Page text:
When he started exploring cave systems in Utah and Nevada, crawling through mud and dirt and trying to sneak into tight spaces to see where they led, Josh Morris felt like a little kid searching for secret treasure.
Twenty years later, the stakes were higher. Now, he was working with rescue crews against time and all odds to find a way into the Tham Luang cave in northern Thailand, where 12 young soccer players and their coach had been trapped for days in the dark and the cold.
It had been 10 days since monsoon rains had flooded the passageway the Wild Boars team had walked into so effortlessly, making it impassable to all but the most skilled divers. Morris explored a hole on the south side of the cavern alongside the U.S. Air Force rescue team that they saw as one of their best leads for finding the boys.
“I got in that cave and I spent about 20 or 30 minutes in there, and I just … you can never say for sure, but I said to them, ‘I don’t think this ever had a chance of going anywhere,’” he said. “Just by reading the geology and understanding what it took to get into this hole, and there’s no air blowing out of it. There was just no indicator that it would go anywhere.”
Another dead end. And this one had occupied the time and energy of at least 20 people every day for three days.
“To me, I was thinking, ‘That’s a big wasted effort,’” Morris said. “And I kind of realized at that moment that the cavers were not necessarily tracking with the rescue workers.”
That’s when Morris, a Salt Lake City native, became immersed in the high-stakes rescue that commanded international attention for 18 days. He worked first as one of the few volunteers with caving experience and then, once rescuers realized that finding a cave entrance was unlikely, played a central role in ensuring smooth communication among the British, Australian and United States rescue teams and the Thai government.
“My expertise and my strength in Thailand is I have been there 19 years — I know the culture very well; I speak, read and write the language,” he said. “I’m also a caver, so I can talk about those things, and I do management training, executive coaching and team building and things. So that’s kind of my strength is working with people and getting people to work together.”
Morris first came to Thailand in 1999 to teach English as a student from Princeton University. A journey that started as a year or two abroad never ended after he married Khaetthaleeya Morris, a Thai native, and grew a successful rock-climbing company and community called Chiang Mai Rock Climbing Adventures. So he stayed.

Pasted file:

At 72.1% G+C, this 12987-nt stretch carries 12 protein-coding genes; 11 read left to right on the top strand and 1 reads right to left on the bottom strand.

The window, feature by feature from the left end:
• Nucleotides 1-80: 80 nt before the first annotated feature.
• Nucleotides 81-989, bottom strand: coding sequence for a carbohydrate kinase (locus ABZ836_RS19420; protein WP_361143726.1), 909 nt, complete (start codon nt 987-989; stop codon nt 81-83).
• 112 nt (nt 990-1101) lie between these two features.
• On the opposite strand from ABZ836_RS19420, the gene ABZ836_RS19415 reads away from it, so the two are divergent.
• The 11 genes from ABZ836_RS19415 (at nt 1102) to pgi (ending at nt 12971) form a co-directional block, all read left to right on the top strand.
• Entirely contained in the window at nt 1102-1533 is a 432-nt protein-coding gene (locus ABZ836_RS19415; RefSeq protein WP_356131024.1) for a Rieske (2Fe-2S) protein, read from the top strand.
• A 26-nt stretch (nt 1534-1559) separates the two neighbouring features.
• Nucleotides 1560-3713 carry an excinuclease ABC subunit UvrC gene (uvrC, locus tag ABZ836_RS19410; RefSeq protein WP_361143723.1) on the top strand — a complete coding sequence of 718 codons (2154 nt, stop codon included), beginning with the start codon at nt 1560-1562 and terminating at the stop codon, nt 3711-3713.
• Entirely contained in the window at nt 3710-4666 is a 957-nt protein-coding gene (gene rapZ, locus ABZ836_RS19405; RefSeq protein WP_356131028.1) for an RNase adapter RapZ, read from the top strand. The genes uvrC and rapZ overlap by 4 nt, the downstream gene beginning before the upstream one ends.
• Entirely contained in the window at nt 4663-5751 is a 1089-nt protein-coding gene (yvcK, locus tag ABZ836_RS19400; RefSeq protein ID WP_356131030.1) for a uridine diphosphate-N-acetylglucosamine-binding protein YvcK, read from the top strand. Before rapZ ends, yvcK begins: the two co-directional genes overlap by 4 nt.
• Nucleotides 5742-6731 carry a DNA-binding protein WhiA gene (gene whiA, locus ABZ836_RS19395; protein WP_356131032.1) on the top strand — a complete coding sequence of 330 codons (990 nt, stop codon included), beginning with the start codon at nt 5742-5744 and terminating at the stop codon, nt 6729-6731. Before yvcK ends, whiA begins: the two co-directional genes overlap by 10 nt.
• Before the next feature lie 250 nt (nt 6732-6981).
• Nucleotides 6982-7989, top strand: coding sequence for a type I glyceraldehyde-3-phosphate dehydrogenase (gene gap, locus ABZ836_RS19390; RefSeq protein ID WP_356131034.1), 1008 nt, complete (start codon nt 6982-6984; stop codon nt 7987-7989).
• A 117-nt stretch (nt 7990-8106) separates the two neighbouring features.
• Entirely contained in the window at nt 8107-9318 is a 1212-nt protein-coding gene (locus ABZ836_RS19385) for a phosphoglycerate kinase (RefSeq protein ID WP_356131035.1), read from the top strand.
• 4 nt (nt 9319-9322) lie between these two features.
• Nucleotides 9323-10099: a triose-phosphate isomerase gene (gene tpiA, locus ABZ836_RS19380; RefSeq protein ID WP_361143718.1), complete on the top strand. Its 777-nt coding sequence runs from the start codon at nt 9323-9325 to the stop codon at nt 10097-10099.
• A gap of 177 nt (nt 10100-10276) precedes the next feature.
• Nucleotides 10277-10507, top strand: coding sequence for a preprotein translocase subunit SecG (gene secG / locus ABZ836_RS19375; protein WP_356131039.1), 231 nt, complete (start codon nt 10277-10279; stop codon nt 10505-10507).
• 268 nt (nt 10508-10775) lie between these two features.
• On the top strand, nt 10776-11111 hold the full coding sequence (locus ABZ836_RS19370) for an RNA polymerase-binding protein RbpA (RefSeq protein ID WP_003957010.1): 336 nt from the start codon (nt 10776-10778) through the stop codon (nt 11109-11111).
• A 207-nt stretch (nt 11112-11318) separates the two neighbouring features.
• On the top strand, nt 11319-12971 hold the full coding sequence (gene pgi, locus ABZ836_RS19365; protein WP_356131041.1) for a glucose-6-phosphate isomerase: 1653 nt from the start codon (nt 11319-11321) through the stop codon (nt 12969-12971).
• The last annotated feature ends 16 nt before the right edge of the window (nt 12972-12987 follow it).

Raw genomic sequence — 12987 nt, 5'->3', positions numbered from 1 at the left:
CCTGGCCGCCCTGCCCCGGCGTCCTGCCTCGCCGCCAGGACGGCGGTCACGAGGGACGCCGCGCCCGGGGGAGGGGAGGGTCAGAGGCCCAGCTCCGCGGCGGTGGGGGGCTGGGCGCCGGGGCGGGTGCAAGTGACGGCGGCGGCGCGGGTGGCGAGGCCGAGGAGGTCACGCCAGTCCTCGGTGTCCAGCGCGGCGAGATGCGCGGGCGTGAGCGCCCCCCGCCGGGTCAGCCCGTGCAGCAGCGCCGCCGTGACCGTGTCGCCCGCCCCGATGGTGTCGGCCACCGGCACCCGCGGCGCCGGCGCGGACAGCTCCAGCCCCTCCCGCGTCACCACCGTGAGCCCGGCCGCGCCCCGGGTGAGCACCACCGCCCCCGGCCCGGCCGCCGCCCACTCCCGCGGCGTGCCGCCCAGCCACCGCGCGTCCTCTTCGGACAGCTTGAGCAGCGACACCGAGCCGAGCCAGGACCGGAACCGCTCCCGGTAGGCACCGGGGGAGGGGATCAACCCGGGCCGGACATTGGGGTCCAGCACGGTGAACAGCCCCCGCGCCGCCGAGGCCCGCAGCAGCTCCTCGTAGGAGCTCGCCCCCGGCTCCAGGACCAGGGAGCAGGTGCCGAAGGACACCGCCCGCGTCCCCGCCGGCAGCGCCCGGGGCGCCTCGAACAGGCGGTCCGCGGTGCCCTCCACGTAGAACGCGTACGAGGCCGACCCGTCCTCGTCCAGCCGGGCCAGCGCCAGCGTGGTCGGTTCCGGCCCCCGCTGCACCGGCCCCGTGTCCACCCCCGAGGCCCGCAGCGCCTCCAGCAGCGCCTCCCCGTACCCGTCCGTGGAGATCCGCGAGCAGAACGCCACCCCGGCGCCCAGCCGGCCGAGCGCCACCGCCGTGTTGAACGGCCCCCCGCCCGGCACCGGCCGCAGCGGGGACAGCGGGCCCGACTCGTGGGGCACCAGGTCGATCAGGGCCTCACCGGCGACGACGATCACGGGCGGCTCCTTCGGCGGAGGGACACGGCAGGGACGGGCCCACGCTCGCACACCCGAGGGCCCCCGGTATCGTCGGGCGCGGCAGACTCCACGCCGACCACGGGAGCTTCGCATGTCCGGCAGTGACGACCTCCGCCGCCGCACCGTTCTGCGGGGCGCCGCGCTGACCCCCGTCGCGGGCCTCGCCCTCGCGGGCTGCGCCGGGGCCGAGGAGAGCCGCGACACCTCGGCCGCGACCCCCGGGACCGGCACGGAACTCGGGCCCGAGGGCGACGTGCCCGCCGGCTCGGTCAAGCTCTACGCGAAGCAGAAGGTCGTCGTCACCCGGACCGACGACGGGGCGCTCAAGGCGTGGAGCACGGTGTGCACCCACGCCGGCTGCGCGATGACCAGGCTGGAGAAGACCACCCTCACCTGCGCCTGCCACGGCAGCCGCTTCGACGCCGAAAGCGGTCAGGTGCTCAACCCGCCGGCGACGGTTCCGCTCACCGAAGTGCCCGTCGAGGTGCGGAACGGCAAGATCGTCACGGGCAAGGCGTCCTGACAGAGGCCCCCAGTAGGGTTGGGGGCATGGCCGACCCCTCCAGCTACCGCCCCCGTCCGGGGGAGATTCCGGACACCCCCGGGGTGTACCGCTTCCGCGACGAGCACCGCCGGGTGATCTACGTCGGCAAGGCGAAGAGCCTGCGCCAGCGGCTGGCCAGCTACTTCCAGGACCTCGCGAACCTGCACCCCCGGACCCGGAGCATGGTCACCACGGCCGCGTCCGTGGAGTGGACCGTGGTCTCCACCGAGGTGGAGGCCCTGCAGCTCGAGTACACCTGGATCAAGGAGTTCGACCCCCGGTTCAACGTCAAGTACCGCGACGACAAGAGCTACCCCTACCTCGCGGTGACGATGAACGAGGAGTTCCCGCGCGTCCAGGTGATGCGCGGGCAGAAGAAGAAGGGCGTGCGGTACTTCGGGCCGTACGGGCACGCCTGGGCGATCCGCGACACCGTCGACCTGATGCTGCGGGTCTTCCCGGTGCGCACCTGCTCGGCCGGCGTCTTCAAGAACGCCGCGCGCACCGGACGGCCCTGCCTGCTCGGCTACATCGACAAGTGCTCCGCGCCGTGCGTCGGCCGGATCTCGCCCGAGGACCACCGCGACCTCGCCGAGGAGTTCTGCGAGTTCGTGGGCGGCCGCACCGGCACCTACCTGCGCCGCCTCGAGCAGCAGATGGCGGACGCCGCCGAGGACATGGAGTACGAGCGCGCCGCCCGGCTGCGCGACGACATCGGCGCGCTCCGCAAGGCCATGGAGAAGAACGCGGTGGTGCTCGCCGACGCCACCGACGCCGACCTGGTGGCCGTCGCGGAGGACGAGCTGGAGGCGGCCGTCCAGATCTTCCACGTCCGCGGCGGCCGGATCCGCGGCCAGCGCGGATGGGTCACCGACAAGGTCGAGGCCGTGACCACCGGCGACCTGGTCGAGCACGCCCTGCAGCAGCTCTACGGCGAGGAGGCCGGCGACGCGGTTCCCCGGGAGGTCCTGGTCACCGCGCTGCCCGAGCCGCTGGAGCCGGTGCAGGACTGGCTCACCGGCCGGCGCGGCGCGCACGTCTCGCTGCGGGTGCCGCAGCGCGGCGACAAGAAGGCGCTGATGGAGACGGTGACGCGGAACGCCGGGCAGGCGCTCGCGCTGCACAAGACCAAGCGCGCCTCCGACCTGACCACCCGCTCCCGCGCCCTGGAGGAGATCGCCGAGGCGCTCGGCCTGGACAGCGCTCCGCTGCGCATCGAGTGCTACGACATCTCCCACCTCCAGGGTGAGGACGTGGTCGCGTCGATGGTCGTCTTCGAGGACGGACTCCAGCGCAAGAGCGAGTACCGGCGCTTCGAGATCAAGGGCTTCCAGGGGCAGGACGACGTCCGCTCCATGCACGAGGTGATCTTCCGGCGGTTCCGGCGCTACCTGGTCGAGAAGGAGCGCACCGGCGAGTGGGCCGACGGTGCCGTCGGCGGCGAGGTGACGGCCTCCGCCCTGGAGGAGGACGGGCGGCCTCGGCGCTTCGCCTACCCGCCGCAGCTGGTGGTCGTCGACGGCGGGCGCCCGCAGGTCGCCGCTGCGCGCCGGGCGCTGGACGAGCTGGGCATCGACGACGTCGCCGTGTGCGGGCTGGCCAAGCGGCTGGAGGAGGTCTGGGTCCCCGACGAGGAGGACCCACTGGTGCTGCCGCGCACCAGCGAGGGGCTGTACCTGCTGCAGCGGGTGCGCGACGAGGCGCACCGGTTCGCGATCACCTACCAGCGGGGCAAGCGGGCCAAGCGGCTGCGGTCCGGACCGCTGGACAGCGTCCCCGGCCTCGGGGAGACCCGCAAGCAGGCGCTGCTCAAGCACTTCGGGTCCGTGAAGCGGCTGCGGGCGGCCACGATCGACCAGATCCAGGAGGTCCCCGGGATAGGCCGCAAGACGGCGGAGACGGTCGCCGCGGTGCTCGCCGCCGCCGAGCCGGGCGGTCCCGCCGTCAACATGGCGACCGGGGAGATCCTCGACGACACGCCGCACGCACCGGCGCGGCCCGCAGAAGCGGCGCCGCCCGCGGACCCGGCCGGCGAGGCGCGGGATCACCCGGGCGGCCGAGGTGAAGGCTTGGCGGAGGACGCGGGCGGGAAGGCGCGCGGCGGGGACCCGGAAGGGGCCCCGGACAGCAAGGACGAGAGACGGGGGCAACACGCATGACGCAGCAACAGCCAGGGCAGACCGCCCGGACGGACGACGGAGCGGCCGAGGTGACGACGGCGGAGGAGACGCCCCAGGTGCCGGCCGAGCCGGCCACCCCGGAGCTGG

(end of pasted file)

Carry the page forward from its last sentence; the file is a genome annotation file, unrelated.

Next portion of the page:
‘Emotions get in the way’
When the boys, who ranged from age 11 to 16, wandered into the cave, it was June 23 — not yet the Thai rainy season, which begins in July. Their abandoned bikes and belongings scattered at the mouth of the cave served as an answer to the question of why so many sons had never showed up for their dinners.
Morris’ brother-in-law, Noppadol Uppakham, is a highly trained caver and high-angle rescuer and was one of the first to respond to the scene. Though Morris kept an eye on the situation from his home around 3½ hours away and spoke with Uppakham daily, he kept telling himself ‘not yet.’
“My sense of the whole thing from the beginning was the military are up there, there’s thousands of rescue workers — I don’t need to add more complication by going myself, you know?" he said. “There’s enough manpower up there to do what needs to be done.”
The number of volunteers eventually grew to more than 9,000, according to The Washington Post.
Still, Morris tried to be helpful from afar, conducting interviews with CNN and BBC as an experienced caver with a deep knowledge of Thai culture, and helping his brother-in-law coordinate with other cavers.
But he could feel Uppakham growing frustrated with the lack of coordination among various groups, which sometimes led them to waste time on holes another team had already finished exploring. Uppakham thought Morris might be able to help bridge the communication gap, so he came.
Over the next few days, Morris explored a number of dead ends that had seemed to the rescuers, who were less experienced with caving, like solid leads.
“I can tell why they thought it was going to go [through],” he said of one such lead. “Because they wanted it to go, one. That’s always the biggest problem is your emotions get in the way. And, two, it looked like it could go. But there were none of the other things” like airflow — signs that were obvious to more experienced cavers.